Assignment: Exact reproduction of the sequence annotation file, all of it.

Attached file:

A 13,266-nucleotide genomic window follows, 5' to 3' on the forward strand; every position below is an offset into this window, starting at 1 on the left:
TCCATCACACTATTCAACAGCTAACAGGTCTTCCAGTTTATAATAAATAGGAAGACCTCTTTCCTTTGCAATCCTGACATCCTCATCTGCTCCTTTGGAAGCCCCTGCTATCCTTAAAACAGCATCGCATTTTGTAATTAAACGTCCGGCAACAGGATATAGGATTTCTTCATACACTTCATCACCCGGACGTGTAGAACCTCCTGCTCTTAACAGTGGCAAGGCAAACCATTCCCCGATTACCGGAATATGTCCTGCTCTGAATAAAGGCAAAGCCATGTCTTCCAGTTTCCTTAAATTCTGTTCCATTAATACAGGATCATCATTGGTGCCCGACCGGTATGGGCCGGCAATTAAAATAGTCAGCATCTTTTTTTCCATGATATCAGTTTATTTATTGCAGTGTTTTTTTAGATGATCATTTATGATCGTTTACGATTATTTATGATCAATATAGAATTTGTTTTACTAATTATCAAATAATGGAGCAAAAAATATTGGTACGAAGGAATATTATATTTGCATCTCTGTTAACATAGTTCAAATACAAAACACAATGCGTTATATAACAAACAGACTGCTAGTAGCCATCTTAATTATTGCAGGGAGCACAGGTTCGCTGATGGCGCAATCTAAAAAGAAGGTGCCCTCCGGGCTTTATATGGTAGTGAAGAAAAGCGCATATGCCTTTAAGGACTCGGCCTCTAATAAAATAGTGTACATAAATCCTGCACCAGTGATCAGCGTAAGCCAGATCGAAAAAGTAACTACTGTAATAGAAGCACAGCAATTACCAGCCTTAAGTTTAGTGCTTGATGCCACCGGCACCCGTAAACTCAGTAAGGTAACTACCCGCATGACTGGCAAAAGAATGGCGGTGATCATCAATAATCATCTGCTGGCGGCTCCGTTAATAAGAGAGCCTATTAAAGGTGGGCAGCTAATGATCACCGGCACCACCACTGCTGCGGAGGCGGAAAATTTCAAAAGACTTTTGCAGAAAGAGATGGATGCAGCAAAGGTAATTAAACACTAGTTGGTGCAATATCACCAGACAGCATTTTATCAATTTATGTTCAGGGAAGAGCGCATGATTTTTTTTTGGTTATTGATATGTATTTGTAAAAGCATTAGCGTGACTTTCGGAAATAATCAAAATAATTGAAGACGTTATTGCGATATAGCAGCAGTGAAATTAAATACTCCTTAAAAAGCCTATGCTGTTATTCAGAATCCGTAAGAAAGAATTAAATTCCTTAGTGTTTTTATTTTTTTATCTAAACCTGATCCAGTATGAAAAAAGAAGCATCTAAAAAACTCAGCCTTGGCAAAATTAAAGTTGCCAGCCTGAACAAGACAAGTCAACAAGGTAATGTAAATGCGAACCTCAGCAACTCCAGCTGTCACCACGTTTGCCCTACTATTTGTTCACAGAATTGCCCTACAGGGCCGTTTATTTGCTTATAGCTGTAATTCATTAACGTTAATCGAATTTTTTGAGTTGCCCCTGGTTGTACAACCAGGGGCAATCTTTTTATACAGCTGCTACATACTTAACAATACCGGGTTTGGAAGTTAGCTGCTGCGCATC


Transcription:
A 13,266-nucleotide genomic window follows, 5' to 3' on the forward strand; every position below is an offset into this window, starting at 1 on the left:
TCCATCACACTATTCAACAGCTAACAGGTCTTCCAGTTTATAATAAATAGGAAGACCTCTTTCCTTTGCAATCCTGACATCCTCATCTGCTCCTTTGGAAGCCCCTGCTATCCTTAAAACAGCATCGCATTTTGTAATTAAACGTCCGGCAACAGGATATAGGATTTCTTCATACACTTCATCACCCGGACGTGTAGAACCTCCTGCTCTTAACAGTGGCAAGGCAAACCATTCCCCGATTACCGGAATATGTCCTGCTCTGAATAAAGGCAAAGCCATGTCTTCCAGTTTCCTTAAATTCTGTTCCATTAATACAGGATCATCATTGGTGCCCGACCGGTATGGGCCGGCAATTAAAATAGTCAGCATCTTTTTTTCCATGATATCAGTTTATTTATTGCAGTGTTTTTTTAGATGATCATTTATGATCGTTTACGATTATTTATGATCAATATAGAATTTGTTTTACTAATTATCAAATAATGGAGCAAAAAATATTGGTACGAAGGAATATTATATTTGCATCTCTGTTAACATAGTTCAAATACAAAACACAATGCGTTATATAACAAACAGACTGCTAGTAGCCATCTTAATTATTGCAGGGAGCACAGGTTCGCTGATGGCGCAATCTAAAAAGAAGGTGCCCTCCGGGCTTTATATGGTAGTGAAGAAAAGCGCATATGCCTTTAAGGACTCGGCCTCTAATAAAATAGTGTACATAAATCCTGCACCAGTGATCAGCGTAAGCCAGATCGAAAAAGTAACTACTGTAATAGAAGCACAGCAATTACCAGCCTTAAGTTTAGTGCTTGATGCCACCGGCACCCGTAAACTCAGTAAGGTAACTACCCGCATGACTGGCAAAAGAATGGCGGTGATCATCAATAATCATCTGCTGGCGGCTCCGTTAATAAGAGAGCCTATTAAAGGTGGGCAGCTAATGATCACCGGCACCACCACTGCTGCGGAGGCGGAAAATTTCAAAAGACTTTTGCAGAAAGAGATGGATGCAGCAAAGGTAATTAAACACTAGTTGGTGCAATATCACCAGACAGCATTTTATCAATTTATGTTCAGGGAAGAGCGCATGATTTTTTTTTGGTTATTGATATGTATTTGTAAAAGCATTAGCGTGACTTTCGGAAATAATCAAAATAATTGAAGACGTTATTGCGATATAGCAGCAGTGAAATTAAATACTCCTTAAAAAGCCTATGCTGTTATTCAGAATCCGTAAGAAAGAATTAAATTCCTTAGTGTTTTTATTTTTTTATCTAAACCTGATCCAGTATGAAAAAAGAAGCATCTAAAAAACTCAGCCTTGGCAAAATTAAAGTTGCCAGCCTGAACAAGACAAGTCAACAAGGTAATGTAAATGCGAACCTCAGCAACTCCAGCTGTCACCACGTTTGCCCTACTATTTGTTCACAGAATTGCCCTACAGGGCCGTTTATTTGCTTATAGCTGTAATTCATTAACGTTAATCGAATTTTTTGAGTTGCCCCTGGTTGTACAACCAGGGGCAATCTTTTTATACAGCTGCTACATACTTAACAATACCGGGTTTGGAAGTTAGCTGCTGCGCATC